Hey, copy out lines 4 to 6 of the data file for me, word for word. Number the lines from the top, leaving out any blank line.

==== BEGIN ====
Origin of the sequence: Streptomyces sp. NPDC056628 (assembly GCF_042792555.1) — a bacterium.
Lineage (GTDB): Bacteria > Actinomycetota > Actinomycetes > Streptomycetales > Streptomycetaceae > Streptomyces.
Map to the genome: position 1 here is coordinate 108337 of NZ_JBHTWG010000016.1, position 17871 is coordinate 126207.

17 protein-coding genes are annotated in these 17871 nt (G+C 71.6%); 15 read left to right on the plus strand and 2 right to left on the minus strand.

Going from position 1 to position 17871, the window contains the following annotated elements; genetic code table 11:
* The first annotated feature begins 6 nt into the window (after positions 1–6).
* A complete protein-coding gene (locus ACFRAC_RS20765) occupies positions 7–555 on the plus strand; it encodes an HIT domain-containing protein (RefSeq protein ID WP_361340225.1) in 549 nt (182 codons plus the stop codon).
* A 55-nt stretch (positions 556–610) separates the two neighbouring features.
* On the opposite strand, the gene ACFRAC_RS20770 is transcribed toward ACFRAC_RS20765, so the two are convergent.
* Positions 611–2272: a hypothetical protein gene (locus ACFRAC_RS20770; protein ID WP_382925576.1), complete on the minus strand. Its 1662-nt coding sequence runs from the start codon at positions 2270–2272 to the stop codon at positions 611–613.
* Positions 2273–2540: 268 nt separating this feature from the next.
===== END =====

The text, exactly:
17 protein-coding genes are annotated in these 17871 nt (G+C 71.6%); 15 read left to right on the plus strand and 2 right to left on the minus strand.

Going from position 1 to position 17871, the window contains the following annotated elements; genetic code table 11:
* The first annotated feature begins 6 nt into the window (after positions 1–6).